The concept of waste management has accelerated in the past few years with manufacturers, corporates and the government looking to introduce sustainable and eco-friendly practices. While some of these practices are in full swing, developing nations still have a long way to go when it comes to waste management for plastics in particular. The matter with many developing countries is that despite strengthening their stance against plastic waste they fail to effectively implement it due to the dearth of infrastructure, enforcement and availability of affordable alternatives. Besides this, the ecosystem suffers from ambiguity in policies and absence of penalties on citizens and commercial enterprises, which makes effective implementation of waste management even tougher to see a real, long-lasting change.

Plastic waste has gathered a lot of attention in recent times due to its accelerating numbers in the global economy, its low material recovery rates and the environmental impact associated with current methods of disposing. According to the recent United Nations Environment Program (UNEP) report, the world produces 400 million ton single-use plastic (SUP) waste annually (47 per cent of the total plastic waste) and it was also estimated that only 9% of this plastic waste is getting recycled worldwide. The numbers are daunting and the efforts undertaken today by various economies definitely seem to lag way behind the desired numbers.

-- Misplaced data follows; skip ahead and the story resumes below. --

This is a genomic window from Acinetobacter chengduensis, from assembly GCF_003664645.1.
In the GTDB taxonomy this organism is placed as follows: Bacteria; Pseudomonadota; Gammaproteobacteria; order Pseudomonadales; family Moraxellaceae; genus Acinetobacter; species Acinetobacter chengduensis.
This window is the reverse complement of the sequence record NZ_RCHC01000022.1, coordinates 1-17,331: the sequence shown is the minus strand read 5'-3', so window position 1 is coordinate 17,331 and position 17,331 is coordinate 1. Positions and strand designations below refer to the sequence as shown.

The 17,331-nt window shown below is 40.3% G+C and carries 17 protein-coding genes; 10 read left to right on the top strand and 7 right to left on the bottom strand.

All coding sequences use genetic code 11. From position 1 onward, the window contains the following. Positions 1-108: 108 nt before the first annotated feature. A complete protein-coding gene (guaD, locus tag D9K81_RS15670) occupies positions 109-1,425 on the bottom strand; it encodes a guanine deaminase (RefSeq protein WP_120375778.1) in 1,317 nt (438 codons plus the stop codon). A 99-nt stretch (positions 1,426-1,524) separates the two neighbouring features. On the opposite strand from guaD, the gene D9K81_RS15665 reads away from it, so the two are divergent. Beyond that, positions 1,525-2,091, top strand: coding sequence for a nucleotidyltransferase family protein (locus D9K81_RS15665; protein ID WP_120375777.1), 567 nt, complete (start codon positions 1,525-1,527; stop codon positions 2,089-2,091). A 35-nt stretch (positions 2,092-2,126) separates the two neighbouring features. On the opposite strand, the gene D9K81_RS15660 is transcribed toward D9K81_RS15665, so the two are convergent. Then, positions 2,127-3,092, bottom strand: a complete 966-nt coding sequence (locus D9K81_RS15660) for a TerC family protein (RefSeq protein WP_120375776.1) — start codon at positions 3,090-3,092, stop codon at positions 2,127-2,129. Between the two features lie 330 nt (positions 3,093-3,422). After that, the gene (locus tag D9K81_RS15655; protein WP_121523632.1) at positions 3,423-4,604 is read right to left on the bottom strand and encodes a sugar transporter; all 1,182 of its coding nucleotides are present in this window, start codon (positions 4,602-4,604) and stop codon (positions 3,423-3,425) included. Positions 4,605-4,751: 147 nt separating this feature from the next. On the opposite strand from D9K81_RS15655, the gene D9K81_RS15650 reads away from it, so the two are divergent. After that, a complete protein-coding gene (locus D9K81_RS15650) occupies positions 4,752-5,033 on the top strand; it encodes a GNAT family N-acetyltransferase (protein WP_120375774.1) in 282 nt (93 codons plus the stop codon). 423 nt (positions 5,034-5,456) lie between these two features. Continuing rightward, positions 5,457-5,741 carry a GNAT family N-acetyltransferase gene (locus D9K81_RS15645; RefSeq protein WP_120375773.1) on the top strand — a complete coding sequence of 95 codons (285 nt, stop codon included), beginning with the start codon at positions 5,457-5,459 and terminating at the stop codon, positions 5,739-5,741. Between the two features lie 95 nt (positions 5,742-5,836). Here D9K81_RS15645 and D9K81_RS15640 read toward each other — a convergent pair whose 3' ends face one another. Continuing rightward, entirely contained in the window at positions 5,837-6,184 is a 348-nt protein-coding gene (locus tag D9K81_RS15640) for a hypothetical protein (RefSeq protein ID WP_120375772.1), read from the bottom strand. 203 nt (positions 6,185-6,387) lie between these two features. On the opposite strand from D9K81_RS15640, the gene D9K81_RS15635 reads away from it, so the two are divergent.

Like any other country, waste management is a pressing issue in India, especially with the perpetual growth of consumerism throughout the nation. According to the Central Pollution Control Board in India, 60 major India cities produce combined 25,940 tons of plastic waste every day. Interestingly, almost 60% of the total plastic waste generated in India gets recycled while the remaining simply seeps into the environment. However, most of this plastic makes its way into ocean beds and landfills. Plastic waste has been one of the foremost concerns of the developing world including India. It does not take much to recognize how much we as individuals, across the world are reliant on the functions of plastic and the callous disposal we do after each use.

Nations across the globe have implemented unique practices driven by innovative thinking which developing countries like India can look up to take inspiration from.

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